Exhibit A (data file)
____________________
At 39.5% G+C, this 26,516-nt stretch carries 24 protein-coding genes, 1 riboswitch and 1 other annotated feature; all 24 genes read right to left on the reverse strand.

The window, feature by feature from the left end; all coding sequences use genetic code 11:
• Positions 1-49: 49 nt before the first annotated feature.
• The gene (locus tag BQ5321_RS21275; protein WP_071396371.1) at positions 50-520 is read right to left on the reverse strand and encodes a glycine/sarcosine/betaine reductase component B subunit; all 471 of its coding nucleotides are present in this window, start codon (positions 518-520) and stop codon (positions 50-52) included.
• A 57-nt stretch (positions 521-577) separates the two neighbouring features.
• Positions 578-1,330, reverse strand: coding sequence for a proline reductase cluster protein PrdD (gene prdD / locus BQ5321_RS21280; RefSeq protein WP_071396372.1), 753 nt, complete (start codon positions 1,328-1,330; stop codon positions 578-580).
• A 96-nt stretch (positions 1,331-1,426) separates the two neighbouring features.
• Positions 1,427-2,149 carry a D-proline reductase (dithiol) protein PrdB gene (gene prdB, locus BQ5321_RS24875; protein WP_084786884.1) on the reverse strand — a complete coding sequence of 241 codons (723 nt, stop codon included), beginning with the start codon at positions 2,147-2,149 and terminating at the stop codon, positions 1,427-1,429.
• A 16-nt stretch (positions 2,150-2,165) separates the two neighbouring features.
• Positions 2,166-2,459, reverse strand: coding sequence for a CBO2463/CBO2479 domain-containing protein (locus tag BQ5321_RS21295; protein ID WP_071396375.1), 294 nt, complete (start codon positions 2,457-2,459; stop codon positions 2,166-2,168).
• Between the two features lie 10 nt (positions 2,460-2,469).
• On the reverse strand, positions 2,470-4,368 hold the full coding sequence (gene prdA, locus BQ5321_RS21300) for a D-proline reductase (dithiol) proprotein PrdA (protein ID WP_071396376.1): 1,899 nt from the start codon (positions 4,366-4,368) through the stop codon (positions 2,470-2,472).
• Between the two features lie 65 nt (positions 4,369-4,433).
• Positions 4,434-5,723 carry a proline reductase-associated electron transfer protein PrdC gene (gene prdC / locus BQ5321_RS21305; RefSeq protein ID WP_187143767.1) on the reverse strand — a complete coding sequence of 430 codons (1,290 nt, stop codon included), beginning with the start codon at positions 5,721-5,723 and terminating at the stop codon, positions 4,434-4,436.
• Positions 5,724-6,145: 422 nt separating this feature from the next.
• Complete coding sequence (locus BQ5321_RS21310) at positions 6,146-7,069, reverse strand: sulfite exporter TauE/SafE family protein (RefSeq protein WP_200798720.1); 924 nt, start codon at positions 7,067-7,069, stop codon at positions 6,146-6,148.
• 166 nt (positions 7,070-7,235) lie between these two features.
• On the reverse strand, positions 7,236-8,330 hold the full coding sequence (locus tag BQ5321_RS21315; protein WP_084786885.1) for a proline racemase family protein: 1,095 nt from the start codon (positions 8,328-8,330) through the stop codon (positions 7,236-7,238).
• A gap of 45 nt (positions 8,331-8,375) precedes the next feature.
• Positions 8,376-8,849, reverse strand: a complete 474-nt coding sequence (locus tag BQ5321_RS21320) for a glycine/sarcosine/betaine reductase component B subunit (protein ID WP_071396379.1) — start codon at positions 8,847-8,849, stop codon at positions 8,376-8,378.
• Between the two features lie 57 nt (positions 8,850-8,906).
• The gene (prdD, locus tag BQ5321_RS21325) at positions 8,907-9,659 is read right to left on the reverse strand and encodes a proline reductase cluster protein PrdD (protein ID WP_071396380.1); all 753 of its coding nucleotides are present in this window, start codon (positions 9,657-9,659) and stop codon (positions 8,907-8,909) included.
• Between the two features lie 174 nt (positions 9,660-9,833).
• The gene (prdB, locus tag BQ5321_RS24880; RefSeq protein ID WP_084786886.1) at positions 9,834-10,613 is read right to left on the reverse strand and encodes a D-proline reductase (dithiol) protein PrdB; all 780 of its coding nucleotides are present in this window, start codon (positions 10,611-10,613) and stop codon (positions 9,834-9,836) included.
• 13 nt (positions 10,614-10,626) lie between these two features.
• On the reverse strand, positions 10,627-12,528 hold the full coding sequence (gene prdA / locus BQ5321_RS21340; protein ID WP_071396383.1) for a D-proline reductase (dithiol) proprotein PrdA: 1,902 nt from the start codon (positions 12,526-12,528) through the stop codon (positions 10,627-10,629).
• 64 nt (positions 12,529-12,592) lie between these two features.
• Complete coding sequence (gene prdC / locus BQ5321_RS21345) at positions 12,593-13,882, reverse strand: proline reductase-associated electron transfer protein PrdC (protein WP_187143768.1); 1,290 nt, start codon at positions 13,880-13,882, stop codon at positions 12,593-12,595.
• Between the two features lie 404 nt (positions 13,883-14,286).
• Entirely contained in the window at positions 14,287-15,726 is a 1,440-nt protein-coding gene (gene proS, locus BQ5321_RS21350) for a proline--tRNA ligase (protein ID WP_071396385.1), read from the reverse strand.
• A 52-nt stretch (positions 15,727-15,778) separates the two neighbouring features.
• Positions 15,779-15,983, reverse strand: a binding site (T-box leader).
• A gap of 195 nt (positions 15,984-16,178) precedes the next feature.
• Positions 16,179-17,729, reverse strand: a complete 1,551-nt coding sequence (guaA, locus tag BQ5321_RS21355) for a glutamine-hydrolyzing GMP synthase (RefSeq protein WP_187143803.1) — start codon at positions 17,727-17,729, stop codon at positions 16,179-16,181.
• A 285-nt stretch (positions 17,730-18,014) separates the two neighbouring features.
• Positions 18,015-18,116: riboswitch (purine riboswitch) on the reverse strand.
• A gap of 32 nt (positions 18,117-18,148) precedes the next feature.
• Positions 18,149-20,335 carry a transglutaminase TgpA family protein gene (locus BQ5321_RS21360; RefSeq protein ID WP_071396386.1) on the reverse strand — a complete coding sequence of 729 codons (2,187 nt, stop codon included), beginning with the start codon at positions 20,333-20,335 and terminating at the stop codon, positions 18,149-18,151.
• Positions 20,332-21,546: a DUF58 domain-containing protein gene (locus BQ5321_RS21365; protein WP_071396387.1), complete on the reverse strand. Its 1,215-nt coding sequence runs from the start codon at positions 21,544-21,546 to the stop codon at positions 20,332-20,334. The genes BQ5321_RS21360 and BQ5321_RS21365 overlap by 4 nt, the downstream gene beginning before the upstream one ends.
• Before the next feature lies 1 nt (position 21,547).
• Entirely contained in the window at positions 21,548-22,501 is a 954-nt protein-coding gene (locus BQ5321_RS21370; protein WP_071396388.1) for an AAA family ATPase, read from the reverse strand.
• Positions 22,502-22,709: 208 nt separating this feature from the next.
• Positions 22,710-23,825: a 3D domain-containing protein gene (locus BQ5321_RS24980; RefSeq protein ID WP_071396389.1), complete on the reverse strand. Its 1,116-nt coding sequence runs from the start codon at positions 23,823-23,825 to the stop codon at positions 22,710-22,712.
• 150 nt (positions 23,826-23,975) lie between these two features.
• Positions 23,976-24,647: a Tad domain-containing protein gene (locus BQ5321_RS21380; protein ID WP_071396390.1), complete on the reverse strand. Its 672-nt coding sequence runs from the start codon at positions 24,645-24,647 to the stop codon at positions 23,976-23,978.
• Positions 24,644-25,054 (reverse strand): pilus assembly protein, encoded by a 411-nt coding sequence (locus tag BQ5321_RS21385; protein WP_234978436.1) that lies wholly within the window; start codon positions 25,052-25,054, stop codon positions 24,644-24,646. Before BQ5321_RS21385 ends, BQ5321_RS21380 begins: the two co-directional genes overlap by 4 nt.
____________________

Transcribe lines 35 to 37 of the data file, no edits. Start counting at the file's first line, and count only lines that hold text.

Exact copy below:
• A 285-nt stretch (positions 17,730-18,014) separates the two neighbouring features.
• Positions 18,015-18,116: riboswitch (purine riboswitch) on the reverse strand.
• A gap of 32 nt (positions 18,117-18,148) precedes the next feature.